The Treating Yourself cabinet in our Medicine Man gallery contains two tattoo exhibits. One of them is a facial plaster cast depicting Tā-moko, traditional Maori tattooing. Incisions are made into the skin using uhi (chisels) made from albatross bone; the skin is carved, leaving it with grooves, rather than a smooth surface, in which soot is rubbed for colouring.
Moko designs are very much about belief and spirituality; never just decorative, they have to be earned. A mark of rank, they are generally concerned with ancestry and Iwi, or tribal, information. Captain Cook often remarked on these practices during his Pacific voyages and reputedly coined the word ‘tattow’, or tattoo, from a local word.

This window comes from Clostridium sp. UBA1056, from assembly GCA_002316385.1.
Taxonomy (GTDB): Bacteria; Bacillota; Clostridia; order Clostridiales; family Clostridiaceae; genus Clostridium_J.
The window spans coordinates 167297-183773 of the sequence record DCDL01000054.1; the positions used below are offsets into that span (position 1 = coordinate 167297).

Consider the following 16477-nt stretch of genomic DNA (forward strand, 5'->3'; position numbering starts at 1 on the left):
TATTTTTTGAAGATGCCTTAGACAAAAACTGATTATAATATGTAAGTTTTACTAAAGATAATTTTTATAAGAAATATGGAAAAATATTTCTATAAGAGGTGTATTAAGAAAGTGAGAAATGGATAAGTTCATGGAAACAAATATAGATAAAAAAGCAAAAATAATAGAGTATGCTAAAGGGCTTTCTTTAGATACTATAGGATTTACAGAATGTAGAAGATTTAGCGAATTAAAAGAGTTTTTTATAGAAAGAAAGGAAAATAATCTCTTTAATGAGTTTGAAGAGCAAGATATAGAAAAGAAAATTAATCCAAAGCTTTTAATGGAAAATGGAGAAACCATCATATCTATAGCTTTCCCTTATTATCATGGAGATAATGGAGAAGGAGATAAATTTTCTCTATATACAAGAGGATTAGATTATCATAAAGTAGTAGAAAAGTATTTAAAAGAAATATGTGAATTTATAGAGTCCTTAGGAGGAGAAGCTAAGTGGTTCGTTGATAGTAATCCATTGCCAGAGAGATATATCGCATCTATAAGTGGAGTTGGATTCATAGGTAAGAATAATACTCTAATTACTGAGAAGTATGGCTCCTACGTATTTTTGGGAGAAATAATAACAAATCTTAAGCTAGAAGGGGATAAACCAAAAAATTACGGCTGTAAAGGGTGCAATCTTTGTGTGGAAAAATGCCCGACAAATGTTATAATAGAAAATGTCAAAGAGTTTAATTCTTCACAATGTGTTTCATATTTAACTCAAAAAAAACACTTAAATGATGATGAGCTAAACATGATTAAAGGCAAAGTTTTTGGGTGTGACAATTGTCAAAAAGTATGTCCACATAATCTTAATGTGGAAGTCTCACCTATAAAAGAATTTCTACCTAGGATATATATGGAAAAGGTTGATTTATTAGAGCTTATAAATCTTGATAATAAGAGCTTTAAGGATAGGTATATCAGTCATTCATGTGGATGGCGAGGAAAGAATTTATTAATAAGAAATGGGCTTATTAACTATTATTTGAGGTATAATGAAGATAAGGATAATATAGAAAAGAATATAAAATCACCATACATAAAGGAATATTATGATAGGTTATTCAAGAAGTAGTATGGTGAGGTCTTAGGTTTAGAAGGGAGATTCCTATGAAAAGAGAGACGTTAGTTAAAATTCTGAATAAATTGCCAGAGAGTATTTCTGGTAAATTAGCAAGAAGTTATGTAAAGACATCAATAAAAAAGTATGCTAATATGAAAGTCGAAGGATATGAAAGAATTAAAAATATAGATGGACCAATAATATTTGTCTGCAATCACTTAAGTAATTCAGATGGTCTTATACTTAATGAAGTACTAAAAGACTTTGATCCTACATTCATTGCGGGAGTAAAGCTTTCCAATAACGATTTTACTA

Body modification and personal adornment seems as popular as ever. Whatever the motivation for being permanently inked, we encounter it throughout the ages and across cultures. Mummified human remains, ceramic figurines and art all give us a glimpse into historic practices. Getting a tattoo is usually viewed as a painful event; however, a view into the past suggests that it may have served as, and maybe had its origins in, a procedure for pain relief.